One of the key themes in the social emotional learning program we have at Whitefriars, The Resilience Project, is Gratitude. Being grateful is being able to focus on what we have, not what we don’t. It is a way of thinking that promotes positive mental health and fosters a culture of kindness. As we come to the end of the academic year, there is so much I am grateful for…
The last two years have been extraordinarily difficult for everyone. Parents especially have had to bear the responsibility of having their sons at home for extended periods of time, no doubt creating increased tension in the home at times – I know because I am a parent of two school-aged children. I am so grateful for the manner in which parents have supported the College which has been such an important ingredient to drive teachers to foster continuity of learning for their sons. The messages of support and empathy from parents have been an incredible source of comfort for our College.
I am grateful for the skill, dedication and stewardship shown by our 8 House Leaders. They have been the glue that has kept our boys from slipping through the cracks and their constant care for the boys has gone a long way to keeping them engaged in their schooling and able to cope with the challenges that have come their way.
Pastoral Care Teachers
At Whitefriars, the pastoral care of our boys is one of the most important ingredients in ensuring that holistic success of every student can be experienced. Our vision is to create gentle men of compassion who are ready to thrive in the world beyond the gates of Whitefriars. I am so grateful for the work our Pastoral Care Teacher do with our boys’ day in day out. They care for them; they know them, and they guide them with unwavering support.
I am grateful for our teachers, for their dedication to the education of the boys. While the academic pursuits in the classroom are important, there is so much more to education at Whitefriars. Sport, Performing Arts, the Environment and Wellbeing – all areas which require a breadth of skills and a passion to drive within our school.
Our incredibly dedicated Psychologists have worked tirelessly to support well over 100 students and their parents this year, often going above and beyond to make sure our boys are safe, and their parents/guardians have the capacity to support their sons. They bear a heavy burden as they go home to their own families with the worries and concerns of others. I am grateful to have such gifted people in our community.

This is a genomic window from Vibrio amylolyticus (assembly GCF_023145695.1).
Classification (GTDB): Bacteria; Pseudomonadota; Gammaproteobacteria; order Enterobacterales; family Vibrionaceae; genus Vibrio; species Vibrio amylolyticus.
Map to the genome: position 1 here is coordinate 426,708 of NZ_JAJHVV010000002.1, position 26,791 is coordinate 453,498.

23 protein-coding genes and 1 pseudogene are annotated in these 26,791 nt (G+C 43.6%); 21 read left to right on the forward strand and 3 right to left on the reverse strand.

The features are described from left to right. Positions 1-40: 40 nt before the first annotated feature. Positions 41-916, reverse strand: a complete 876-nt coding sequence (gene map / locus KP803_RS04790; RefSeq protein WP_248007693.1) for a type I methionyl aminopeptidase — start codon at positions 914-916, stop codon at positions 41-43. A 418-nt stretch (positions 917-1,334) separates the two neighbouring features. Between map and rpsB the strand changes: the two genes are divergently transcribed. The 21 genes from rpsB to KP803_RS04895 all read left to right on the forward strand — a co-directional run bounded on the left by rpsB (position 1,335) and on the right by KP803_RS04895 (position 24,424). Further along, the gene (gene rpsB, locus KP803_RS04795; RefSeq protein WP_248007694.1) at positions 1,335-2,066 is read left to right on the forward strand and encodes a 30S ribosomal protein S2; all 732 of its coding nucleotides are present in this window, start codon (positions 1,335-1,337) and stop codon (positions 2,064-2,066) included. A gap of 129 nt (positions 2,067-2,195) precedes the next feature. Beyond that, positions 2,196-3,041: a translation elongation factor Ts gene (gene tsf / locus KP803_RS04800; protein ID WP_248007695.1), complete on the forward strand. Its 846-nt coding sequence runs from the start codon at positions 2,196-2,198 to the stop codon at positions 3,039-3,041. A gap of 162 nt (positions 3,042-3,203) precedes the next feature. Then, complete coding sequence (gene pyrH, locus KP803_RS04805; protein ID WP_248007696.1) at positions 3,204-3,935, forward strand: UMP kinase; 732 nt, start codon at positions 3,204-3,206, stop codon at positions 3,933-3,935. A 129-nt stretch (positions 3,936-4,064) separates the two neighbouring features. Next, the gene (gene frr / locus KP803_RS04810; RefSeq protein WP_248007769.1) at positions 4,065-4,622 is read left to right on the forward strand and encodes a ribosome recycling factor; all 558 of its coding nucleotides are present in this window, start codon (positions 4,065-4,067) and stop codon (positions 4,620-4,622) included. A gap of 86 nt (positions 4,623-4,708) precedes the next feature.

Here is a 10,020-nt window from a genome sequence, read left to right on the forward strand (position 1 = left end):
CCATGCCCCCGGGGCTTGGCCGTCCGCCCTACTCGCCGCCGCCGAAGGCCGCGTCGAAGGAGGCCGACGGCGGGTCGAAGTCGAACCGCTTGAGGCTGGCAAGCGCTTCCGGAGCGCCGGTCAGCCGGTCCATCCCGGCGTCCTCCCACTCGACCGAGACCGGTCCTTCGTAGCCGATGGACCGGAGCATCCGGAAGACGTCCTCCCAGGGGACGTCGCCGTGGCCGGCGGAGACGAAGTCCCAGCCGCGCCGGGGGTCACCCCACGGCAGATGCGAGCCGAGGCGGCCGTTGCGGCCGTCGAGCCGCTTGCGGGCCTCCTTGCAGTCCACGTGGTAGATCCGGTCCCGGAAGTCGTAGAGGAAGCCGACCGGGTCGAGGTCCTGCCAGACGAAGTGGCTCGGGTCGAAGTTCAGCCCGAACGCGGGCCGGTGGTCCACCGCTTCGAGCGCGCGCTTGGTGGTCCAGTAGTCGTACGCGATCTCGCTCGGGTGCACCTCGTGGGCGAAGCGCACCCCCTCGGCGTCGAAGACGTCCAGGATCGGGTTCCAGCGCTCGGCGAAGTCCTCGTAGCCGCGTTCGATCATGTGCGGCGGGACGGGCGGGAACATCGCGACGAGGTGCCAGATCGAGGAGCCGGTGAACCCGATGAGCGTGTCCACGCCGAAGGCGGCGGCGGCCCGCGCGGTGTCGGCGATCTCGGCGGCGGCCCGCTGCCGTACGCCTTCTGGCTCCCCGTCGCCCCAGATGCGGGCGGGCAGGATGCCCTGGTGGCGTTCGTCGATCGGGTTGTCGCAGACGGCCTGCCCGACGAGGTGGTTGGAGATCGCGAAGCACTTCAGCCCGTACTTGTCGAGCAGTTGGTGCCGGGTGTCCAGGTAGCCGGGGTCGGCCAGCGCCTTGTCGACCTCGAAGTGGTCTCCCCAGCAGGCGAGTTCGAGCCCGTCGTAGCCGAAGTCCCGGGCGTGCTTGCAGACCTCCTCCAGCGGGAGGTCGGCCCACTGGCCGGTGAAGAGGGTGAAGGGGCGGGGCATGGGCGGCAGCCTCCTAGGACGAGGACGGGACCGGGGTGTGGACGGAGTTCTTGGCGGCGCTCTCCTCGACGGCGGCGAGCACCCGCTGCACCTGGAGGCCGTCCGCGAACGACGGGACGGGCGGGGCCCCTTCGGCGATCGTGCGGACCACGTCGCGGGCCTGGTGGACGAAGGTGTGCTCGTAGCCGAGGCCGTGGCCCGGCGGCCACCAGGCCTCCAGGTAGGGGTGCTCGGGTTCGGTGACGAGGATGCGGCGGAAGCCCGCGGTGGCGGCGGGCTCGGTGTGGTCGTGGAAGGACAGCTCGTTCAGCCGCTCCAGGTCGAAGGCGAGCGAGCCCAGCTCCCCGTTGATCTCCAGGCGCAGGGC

We have had some outstanding student leaders this year. Their dedication and passion for their school has been a privilege and I am so grateful for the contribution they have made in continuing to develop this wonderful school of ours.
And finally, to the students. They have endured unprecedented times, had experiences and milestones taken away from them and have had to draw on all their resilience to manage this year. The cumulative effect of the pandemic will not be known for a while; however, I am a firm believer in what doesn’t break you makes you stronger. I am grateful for the students we have – for the love they have for their school, for the positive relationships they form, for the qualities they demonstrate every day and even the for the difficult times when they make a mistake and learn to do better next time.
A teacher sent me part of a reflection written by a Year 7 student and I think it sums it up perfectly:
Whitefriars has changed me completely as a person. They have taught me so much and I’m not just talking about algebra. They taught me how to socialise, how to respect people and take some responsibility for myself. They taught me how to be compassionate towards others and to always do the right thing not only for myself but for my friends and family.
Deputy Principal – Students